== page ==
Lovely pictures deserve lovely frames.
Sure, you can buy new frames and pay to have your pictures matted and mounted in them, but–and feel free to call me crazy for this opinion–I don’t really like the look of professionally matted pictures.
Even with all the mat board colors in the world and every style of frame under the sun, they all just look kind of the same to me, you know?
I have it as my mission to mount and frame all of my pictures myself, and to make them look good. I thrift all the picture frames that I use, and refinish them with fresh paint, and I mount all my pictures using fabric instead of mat board. Fabric is what I have on hand, of course, but I think that the textures and patterns in fabric contrast much more interestingly with the pictures than plain mat board does.
If you want to give it a try, here’s how I refinish a picture frame and mount a picture on top of fabric instead of mat board:
You will need:
thrifted picture frame. Look for one that’s at least an inch wider than your picture on each side, and when in doubt, go larger rather than smaller. I keep a constant lookout for well-built wooden picture frames, the more elaborate and unusual the better. Don’t worry about dings and scratches, because you’ll fix those later.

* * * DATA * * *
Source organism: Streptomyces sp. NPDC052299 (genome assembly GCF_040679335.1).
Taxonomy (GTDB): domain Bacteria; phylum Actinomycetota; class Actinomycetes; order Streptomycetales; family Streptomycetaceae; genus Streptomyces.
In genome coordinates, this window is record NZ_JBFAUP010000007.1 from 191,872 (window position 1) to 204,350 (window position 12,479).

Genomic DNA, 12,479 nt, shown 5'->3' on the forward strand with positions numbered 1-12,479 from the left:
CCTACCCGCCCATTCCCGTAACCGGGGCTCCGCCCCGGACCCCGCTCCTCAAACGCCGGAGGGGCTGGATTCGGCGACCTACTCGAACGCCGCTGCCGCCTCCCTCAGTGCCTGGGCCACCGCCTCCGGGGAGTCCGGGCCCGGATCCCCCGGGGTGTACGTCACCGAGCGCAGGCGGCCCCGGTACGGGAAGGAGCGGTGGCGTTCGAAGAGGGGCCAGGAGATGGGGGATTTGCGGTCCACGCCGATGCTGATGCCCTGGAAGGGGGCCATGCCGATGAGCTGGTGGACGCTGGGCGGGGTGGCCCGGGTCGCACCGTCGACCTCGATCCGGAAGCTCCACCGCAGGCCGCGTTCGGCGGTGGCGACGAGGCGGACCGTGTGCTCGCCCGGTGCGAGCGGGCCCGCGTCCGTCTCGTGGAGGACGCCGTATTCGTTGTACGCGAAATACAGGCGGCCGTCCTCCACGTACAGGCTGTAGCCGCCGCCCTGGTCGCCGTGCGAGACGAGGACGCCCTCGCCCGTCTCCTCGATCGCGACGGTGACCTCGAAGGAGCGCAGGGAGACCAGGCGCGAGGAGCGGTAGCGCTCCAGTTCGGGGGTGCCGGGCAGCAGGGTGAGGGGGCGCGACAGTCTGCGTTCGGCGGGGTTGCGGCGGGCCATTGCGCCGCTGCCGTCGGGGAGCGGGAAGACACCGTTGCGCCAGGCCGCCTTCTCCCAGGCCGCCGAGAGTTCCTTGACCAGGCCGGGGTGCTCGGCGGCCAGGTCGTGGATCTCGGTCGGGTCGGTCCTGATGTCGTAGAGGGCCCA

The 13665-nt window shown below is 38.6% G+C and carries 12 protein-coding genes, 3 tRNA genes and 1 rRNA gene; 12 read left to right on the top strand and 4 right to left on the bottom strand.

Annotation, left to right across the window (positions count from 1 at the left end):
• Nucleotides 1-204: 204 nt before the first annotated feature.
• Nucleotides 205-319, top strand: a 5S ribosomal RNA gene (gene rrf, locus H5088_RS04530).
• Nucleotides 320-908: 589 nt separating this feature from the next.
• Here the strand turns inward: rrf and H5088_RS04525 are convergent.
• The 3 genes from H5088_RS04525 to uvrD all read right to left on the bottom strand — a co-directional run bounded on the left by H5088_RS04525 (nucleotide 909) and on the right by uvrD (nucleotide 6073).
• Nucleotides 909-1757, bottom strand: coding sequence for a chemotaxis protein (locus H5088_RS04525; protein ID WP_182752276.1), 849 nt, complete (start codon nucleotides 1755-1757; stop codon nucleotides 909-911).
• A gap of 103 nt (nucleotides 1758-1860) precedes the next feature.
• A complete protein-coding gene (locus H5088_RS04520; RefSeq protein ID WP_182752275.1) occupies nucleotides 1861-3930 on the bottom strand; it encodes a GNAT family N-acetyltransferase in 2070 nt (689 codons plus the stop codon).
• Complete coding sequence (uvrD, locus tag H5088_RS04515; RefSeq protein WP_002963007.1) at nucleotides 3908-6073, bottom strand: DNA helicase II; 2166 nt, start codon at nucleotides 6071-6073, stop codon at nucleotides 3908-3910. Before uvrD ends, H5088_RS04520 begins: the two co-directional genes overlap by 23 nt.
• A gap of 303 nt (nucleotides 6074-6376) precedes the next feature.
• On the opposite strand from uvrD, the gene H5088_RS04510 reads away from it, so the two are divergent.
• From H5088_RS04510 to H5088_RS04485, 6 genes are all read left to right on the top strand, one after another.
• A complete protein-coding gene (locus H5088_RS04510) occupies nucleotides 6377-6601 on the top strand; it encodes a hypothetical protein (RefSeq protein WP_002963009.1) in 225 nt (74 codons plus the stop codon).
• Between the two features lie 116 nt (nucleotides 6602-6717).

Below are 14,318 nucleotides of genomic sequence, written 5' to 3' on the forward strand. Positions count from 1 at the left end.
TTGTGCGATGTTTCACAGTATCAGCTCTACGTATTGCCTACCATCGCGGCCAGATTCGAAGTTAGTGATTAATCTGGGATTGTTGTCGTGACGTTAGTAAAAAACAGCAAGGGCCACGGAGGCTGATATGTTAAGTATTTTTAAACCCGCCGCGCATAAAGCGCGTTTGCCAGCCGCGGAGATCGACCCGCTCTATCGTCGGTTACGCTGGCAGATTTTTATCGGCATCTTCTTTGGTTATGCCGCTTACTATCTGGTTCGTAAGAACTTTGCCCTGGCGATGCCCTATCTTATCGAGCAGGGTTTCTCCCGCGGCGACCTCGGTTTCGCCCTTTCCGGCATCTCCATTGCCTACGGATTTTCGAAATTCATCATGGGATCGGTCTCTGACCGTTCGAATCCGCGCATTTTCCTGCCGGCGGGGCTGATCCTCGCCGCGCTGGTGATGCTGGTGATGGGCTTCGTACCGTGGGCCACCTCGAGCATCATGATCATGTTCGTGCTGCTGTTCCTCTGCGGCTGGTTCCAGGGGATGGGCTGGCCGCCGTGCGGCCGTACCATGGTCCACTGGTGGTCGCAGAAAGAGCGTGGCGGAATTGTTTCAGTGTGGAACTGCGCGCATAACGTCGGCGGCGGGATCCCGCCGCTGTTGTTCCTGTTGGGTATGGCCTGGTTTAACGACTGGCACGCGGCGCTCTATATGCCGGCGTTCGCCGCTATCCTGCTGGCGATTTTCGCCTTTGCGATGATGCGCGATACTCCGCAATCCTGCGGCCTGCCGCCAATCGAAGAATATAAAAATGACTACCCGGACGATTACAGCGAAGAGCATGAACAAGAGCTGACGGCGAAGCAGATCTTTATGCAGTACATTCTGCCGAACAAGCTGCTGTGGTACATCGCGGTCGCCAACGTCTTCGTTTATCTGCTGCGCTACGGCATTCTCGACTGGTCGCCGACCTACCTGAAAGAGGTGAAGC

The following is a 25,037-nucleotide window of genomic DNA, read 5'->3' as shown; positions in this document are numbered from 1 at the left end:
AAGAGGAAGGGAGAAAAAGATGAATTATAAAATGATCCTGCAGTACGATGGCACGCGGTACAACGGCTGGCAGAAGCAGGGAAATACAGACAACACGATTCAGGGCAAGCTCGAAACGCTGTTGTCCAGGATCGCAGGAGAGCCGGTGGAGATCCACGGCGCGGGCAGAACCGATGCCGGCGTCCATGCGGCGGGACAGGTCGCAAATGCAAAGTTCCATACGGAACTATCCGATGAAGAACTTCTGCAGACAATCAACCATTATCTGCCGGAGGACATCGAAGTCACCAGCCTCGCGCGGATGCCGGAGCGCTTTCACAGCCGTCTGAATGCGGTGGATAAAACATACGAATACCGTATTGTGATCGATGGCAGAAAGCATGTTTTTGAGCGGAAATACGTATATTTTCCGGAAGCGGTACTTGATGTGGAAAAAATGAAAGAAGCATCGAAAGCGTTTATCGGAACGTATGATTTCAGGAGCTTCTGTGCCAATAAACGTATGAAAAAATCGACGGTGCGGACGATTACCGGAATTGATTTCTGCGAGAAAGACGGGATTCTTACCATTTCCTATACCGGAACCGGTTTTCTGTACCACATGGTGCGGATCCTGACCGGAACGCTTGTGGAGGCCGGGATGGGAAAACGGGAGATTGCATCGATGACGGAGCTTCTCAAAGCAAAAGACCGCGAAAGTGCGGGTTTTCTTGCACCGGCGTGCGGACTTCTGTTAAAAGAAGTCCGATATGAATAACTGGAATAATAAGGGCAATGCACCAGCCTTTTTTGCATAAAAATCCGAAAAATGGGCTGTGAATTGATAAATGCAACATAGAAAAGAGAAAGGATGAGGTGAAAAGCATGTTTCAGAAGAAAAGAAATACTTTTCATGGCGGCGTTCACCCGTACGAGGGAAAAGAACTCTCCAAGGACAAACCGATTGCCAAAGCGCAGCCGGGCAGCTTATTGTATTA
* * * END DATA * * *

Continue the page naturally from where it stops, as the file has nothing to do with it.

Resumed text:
wood putty. Here’s how you’ll fix those dings and scratches!
cleaning solutions. Sometimes the glass in my thrifted picture frames is really grubby. Usually, I’ll pour some straight vinegar on and let it sit until the grunge is loose, but I’m not averse to resorting to something like Goo Gone in a real emergency.
primer and paint. Choose zero-VOC options, of course, and choose a no-sand option for the primer, because cute frames often have fiddly bits that you’re not going to be able to sand. I use this Zinsser Bulls Eye as my go-to primer, and any indoor paint that I like. You’ll notice, for instance, that pretty much everything that I’ve painted in the last year has been slate grey, but I’m almost out of that now, and then I’m going to make myself choose something different. Maybe a navy blue?